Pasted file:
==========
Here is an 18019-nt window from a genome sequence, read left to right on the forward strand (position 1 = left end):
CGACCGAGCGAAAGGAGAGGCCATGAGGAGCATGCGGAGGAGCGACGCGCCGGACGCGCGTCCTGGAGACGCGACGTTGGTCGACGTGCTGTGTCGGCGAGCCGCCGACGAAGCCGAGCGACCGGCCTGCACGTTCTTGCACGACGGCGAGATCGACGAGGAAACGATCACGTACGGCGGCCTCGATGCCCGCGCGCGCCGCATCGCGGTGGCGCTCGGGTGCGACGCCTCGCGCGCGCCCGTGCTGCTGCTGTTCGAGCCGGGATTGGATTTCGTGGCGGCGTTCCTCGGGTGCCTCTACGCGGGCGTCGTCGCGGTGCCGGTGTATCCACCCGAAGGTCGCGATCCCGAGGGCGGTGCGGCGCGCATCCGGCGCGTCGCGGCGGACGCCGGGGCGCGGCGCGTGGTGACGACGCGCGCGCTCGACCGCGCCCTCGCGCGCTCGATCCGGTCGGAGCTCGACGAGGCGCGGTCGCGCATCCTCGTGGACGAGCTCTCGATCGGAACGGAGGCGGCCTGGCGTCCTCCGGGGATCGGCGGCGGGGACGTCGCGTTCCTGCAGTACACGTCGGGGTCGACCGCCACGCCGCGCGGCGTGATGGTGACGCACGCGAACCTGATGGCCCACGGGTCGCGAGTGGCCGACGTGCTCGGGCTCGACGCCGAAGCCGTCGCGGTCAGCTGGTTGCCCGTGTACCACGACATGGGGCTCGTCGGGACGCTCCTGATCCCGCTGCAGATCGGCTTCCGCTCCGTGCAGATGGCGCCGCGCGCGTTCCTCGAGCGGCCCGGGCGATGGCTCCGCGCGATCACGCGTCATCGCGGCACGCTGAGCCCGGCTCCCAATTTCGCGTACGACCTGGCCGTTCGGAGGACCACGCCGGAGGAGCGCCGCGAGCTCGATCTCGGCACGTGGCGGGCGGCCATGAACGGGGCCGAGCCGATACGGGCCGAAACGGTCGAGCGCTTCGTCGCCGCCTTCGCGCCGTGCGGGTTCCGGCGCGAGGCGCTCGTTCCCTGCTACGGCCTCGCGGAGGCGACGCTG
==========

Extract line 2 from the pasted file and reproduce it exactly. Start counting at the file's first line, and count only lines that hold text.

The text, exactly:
CGACCGAGCGAAAGGAGAGGCCATGAGGAGCATGCGGAGGAGCGACGCGCCGGACGCGCGTCCTGGAGACGCGACGTTGGTCGACGTGCTGTGTCGGCGAGCCGCCGACGAAGCCGAGCGACCGGCCTGCACGTTCTTGCACGACGGCGAGATCGACGAGGAAACGATCACGTACGGCGGCCTCGATGCCCGCGCGCGCCGCATCGCGGTGGCGCTCGGGTGCGACGCCTCGCGCGCGCCCGTGCTGCTGCTGTTCGAGCCGGGATTGGATTTCGTGGCGGCGTTCCTCGGGTGCCTCTACGCGGGCGTCGTCGCGGTGCCGGTGTATCCACCCGAAGGTCGCGATCCCGAGGGCGGTGCGGCGCGCATCCGGCGCGTCGCGGCGGACGCCGGGGCGCGGCGCGTGGTGACGACGCGCGCGCTCGACCGCGCCCTCGCGCGCTCGATCCGGTCGGAGCTCGACGAGGCGCGGTCGCGCATCCTCGTGGACGAGCTCTCGATCGGAACGGAGGCGGCCTGGCGTCCTCCGGGGATCGGCGGCGGGGACGTCGCGTTCCTGCAGTACACGTCGGGGTCGACCGCCACGCCGCGCGGCGTGATGGTGACGCACGCGAACCTGATGGCCCACGGGTCGCGAGTGGCCGACGTGCTCGGGCTCGACGCCGAAGCCGTCGCGGTCAGCTGGTTGCCCGTGTACCACGACATGGGGCTCGTCGGGACGCTCCTGATCCCGCTGCAGATCGGCTTCCGCTCCGTGCAGATGGCGCCGCGCGCGTTCCTCGAGCGGCCCGGGCGATGGCTCCGCGCGATCACGCGTCATCGCGGCACGCTGAGCCCGGCTCCCAATTTCGCGTACGACCTGGCCGTTCGGAGGACCACGCCGGAGGAGCGCCGCGAGCTCGATCTCGGCACGTGGCGGGCGGCCATGAACGGGGCCGAGCCGATACGGGCCGAAACGGTCGAGCGCTTCGTCGCCGCCTTCGCGCCGTGCGGGTTCCGGCGCGAGGCGCTCGTTCCCTGCTACGGCCTCGCGGAGGCGACGCTG